On the possibility of recovery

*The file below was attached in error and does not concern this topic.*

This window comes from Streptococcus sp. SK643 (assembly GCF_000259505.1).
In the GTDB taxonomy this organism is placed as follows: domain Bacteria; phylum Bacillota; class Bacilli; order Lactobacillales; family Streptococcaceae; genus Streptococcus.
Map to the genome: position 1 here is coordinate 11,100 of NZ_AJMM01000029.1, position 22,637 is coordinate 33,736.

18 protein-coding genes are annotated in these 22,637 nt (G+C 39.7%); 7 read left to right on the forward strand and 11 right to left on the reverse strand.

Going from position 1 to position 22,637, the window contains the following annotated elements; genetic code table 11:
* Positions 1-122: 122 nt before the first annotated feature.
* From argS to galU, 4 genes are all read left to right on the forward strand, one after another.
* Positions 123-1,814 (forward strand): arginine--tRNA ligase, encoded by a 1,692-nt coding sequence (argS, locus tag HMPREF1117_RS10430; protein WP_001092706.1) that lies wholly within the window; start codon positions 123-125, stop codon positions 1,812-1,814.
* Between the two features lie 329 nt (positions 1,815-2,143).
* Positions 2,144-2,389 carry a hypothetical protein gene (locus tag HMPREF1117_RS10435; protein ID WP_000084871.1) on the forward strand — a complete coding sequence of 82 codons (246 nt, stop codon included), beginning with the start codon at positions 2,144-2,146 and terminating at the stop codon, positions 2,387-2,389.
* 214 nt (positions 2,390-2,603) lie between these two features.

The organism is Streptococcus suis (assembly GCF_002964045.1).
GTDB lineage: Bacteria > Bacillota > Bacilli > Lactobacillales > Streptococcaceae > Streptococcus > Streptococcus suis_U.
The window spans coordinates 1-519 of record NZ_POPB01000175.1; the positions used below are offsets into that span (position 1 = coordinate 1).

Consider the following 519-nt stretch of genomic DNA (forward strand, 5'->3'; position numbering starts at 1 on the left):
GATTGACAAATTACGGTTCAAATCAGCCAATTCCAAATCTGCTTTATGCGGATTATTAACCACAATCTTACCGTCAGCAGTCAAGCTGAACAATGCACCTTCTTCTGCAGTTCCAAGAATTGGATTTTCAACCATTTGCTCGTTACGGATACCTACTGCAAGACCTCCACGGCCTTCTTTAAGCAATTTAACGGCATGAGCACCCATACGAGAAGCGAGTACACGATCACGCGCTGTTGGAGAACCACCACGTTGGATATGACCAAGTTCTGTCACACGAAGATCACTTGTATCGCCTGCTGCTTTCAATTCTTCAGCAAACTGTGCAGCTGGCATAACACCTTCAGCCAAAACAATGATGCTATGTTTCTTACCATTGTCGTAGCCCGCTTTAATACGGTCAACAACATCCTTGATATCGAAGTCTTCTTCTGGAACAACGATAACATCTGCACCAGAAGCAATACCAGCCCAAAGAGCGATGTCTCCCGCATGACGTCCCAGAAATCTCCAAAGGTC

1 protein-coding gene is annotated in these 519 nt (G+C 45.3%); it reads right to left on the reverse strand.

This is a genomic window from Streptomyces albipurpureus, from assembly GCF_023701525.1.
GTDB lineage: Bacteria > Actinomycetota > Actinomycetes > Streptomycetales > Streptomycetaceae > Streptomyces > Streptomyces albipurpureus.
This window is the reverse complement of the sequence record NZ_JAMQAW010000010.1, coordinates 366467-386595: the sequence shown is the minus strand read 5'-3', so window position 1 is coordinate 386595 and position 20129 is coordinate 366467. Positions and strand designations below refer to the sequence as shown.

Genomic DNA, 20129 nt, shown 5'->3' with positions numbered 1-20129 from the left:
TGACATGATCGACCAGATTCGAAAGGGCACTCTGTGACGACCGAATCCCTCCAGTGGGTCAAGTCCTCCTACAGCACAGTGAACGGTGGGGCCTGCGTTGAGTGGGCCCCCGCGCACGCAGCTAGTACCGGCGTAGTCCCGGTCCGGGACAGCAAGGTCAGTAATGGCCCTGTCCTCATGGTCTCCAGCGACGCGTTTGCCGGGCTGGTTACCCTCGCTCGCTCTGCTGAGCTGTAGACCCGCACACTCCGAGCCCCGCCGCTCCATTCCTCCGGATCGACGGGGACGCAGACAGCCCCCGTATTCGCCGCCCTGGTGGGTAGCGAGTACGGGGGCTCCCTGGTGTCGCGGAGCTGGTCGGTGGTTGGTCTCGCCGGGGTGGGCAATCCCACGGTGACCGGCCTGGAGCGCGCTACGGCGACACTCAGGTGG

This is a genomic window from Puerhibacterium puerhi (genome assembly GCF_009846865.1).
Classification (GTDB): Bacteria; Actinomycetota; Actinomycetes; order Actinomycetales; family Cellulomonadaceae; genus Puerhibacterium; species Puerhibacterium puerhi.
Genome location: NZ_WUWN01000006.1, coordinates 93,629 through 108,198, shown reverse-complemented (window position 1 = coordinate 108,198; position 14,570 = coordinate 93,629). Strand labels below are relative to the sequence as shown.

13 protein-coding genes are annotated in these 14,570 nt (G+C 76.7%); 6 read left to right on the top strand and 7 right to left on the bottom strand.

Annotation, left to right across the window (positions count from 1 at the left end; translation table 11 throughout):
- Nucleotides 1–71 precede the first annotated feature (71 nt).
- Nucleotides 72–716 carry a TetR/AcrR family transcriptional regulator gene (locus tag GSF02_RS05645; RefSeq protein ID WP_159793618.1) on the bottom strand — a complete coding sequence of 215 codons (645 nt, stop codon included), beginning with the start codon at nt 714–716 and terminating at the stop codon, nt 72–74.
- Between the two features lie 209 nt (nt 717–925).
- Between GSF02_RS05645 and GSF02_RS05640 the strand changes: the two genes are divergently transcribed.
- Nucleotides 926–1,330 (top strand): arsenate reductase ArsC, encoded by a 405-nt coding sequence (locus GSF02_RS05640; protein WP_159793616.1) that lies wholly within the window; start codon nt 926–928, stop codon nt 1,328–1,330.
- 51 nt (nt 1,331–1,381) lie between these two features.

There are an estimated 23 million people in recovery from substance use. I remember the first time I heard the magic words, “Recovery Is Possible.” Honestly, I hadn’t even considered “recovery” before then. It was October 4, 2015, my son was 22, in phase two of the second round of treatment in two years on the opposite side of the country in a place I found during my 100 hours of google research while he was in a 30 day treatment center for stabilization. I’d scoured the internet, interrogated eight potential programs specifically for young adults finally narrowing it down to two that would meet the needs of a young adult like my son. There had to be solid clinical care, a source of creative expression, a youthful vibe, activities with thrill factor and exposure to different healing and therapuetic modalities, not just talk therapy. I knew if there wasn’t an aspect of thrill or fun in sobriety, recovery wasn’t going be possible for my son. He was going to have to feel what he sought in drug use some other way and he was going to have to feel “fun” in sobriety or he wasn’t going to sign up for the rigorous emotional work of recovery. I had to make recovery appealing somehow. I eventually found the perfect fit and he stayed there for six months (his choice), then moved into his own apartment but stayed part of that community for three years and kept the same therapist for three more. (also his choice) He is still in touch with his therapist from that program and a handful of his counselors. His roommate from that program is his best friend to this day. (they talk every day) They’ve been in recovery for seven years.
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